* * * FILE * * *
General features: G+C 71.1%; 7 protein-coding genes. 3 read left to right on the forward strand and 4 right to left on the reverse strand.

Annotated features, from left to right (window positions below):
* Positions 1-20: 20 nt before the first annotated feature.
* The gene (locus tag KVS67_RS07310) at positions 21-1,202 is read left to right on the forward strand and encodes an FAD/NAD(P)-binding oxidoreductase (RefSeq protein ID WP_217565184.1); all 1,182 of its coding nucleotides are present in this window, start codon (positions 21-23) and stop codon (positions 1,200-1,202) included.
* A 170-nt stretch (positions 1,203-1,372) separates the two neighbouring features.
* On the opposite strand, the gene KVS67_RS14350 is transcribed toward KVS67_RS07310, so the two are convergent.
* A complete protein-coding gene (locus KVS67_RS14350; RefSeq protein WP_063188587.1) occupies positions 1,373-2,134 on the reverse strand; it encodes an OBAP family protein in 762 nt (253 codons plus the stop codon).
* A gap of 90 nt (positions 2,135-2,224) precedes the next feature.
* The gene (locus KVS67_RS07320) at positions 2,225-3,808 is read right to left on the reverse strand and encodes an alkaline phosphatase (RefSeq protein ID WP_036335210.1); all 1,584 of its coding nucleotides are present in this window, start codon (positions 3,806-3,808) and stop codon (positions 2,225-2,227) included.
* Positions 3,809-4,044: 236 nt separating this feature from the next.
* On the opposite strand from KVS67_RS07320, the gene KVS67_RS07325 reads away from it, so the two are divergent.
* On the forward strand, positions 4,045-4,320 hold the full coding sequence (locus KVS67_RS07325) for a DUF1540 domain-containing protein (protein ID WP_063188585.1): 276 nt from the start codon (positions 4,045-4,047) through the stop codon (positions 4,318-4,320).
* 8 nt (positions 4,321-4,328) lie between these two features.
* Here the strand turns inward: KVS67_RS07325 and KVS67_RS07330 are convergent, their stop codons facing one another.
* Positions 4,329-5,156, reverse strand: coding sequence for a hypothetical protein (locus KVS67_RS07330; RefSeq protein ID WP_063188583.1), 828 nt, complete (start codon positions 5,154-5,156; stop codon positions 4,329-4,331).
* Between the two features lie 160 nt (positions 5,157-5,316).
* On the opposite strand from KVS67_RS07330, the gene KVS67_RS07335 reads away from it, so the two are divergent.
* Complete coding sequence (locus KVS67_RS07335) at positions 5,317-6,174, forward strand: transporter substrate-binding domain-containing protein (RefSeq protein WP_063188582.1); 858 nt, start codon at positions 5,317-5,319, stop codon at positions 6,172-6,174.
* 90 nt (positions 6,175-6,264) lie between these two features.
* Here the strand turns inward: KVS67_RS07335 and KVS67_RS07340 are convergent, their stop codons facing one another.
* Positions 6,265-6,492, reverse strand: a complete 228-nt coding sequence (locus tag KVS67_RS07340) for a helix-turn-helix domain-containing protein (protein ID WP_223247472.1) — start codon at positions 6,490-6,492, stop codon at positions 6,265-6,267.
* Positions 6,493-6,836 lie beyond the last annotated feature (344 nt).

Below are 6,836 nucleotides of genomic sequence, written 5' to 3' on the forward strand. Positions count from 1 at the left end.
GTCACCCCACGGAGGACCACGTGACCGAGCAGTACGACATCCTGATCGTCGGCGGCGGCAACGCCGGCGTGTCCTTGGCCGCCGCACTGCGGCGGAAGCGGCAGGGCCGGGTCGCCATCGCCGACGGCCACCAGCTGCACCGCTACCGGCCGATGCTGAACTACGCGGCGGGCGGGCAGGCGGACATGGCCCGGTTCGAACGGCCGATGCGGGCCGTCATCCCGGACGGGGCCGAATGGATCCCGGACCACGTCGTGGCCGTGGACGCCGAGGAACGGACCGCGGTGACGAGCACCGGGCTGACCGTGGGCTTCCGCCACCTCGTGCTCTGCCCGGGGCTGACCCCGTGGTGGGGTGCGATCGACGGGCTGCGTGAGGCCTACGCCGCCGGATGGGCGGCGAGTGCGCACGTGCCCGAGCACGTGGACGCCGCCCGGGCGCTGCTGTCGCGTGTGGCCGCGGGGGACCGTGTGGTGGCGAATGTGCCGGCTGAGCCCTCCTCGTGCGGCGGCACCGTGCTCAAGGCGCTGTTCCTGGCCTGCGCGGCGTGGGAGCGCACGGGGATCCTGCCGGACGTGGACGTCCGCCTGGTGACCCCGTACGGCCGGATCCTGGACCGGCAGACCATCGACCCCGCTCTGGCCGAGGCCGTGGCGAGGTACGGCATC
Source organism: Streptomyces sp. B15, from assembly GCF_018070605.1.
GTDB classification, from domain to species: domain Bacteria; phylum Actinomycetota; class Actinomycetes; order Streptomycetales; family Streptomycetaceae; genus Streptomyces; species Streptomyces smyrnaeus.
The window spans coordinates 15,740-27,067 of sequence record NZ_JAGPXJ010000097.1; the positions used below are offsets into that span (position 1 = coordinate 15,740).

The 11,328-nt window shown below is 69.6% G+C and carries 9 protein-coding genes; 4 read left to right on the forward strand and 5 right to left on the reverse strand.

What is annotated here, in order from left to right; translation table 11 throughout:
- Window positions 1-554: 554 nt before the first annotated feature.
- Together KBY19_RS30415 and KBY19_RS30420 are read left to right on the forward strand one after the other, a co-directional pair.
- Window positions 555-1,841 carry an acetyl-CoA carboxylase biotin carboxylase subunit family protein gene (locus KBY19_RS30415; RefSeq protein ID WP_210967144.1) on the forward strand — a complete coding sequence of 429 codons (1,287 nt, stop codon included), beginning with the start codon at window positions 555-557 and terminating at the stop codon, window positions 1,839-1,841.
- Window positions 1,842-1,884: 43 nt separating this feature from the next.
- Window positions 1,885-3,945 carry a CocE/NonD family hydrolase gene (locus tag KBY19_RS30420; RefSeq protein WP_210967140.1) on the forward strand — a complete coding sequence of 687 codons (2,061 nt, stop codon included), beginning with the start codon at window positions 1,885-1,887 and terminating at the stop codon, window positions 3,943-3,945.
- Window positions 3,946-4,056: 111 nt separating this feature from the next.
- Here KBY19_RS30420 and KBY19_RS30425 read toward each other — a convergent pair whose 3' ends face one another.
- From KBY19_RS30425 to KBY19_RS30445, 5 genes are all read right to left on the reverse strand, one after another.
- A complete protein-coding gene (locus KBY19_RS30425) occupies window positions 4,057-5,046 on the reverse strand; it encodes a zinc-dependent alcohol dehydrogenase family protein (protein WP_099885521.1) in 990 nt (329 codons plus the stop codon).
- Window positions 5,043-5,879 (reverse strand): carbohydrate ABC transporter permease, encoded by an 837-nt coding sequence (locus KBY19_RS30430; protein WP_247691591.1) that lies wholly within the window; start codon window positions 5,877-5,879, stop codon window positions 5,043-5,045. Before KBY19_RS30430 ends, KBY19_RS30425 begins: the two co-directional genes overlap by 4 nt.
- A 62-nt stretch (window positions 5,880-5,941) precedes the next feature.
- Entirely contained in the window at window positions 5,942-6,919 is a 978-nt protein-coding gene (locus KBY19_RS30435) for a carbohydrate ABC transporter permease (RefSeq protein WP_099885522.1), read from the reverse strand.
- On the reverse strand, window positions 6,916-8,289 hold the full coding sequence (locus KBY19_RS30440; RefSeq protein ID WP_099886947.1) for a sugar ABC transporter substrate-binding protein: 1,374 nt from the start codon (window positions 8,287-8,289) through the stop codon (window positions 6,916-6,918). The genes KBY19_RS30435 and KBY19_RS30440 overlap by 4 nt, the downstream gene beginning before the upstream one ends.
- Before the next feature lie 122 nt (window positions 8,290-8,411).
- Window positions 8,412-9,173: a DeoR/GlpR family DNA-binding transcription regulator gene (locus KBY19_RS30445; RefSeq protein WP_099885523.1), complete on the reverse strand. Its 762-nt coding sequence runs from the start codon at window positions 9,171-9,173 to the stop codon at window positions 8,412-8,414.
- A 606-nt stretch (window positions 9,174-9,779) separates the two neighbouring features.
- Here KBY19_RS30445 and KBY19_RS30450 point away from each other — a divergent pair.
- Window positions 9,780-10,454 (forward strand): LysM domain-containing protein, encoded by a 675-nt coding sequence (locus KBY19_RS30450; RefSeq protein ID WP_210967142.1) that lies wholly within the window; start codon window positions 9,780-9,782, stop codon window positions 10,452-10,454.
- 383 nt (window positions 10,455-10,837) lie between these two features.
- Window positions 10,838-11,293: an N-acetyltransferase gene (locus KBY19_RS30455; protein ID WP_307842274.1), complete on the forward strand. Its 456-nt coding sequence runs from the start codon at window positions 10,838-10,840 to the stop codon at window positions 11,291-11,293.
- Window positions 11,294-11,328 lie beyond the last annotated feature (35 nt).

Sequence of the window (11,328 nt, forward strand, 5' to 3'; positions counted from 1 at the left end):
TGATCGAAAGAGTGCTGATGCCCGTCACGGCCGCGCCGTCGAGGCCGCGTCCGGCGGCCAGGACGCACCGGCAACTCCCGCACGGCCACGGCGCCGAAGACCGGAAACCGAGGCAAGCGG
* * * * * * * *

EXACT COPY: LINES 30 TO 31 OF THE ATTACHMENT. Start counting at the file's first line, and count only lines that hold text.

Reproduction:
- Window positions 1-554: 554 nt before the first annotated feature.
- Together KBY19_RS30415 and KBY19_RS30420 are read left to right on the forward strand one after the other, a co-directional pair.